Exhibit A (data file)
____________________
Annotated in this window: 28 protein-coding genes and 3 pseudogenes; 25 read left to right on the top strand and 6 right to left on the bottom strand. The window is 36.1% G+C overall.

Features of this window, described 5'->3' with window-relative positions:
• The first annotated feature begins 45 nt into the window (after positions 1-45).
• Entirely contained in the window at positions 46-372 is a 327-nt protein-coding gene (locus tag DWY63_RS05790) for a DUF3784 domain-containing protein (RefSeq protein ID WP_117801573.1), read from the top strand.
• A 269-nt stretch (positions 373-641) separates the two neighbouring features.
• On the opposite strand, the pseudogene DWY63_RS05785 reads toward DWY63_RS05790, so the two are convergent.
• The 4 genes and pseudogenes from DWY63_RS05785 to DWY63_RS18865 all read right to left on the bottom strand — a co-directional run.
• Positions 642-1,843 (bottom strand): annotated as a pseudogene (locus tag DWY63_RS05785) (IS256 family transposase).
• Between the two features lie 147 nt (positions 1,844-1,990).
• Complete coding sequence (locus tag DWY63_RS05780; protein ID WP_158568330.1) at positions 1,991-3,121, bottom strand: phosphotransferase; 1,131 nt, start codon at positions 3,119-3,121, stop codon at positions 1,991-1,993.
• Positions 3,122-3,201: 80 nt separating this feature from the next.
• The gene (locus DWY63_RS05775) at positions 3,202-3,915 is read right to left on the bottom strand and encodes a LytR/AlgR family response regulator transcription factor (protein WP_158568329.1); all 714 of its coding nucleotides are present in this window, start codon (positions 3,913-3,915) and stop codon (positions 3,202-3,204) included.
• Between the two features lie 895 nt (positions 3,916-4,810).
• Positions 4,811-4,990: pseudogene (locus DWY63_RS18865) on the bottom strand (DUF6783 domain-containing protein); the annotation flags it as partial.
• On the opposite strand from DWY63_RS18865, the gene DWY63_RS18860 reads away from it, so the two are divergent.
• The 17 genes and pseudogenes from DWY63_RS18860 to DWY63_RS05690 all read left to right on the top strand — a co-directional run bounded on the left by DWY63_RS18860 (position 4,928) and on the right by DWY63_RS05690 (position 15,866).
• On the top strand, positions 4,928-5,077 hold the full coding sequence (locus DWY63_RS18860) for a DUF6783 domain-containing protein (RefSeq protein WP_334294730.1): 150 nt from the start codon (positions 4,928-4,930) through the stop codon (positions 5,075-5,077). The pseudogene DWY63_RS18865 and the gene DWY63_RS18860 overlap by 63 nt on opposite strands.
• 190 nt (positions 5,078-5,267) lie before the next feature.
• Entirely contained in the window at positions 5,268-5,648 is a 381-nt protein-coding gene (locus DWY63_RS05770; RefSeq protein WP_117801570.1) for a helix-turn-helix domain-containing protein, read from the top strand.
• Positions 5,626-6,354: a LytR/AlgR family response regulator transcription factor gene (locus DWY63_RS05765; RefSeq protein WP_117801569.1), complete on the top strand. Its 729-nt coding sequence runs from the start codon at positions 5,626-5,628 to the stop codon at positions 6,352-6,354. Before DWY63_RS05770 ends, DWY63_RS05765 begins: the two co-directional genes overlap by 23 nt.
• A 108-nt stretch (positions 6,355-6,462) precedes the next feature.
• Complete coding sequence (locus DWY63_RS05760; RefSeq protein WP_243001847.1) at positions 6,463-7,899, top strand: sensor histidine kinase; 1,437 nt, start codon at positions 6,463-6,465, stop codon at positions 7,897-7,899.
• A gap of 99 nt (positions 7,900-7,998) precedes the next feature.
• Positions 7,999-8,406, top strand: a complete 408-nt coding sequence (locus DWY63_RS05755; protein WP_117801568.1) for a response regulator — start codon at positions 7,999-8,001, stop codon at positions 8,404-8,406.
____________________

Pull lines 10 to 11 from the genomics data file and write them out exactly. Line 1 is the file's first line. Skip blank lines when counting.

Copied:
• Complete coding sequence (locus tag DWY63_RS05780; protein ID WP_158568330.1) at positions 1,991-3,121, bottom strand: phosphotransferase; 1,131 nt, start codon at positions 3,119-3,121, stop codon at positions 1,991-1,993.
• Positions 3,122-3,201: 80 nt separating this feature from the next.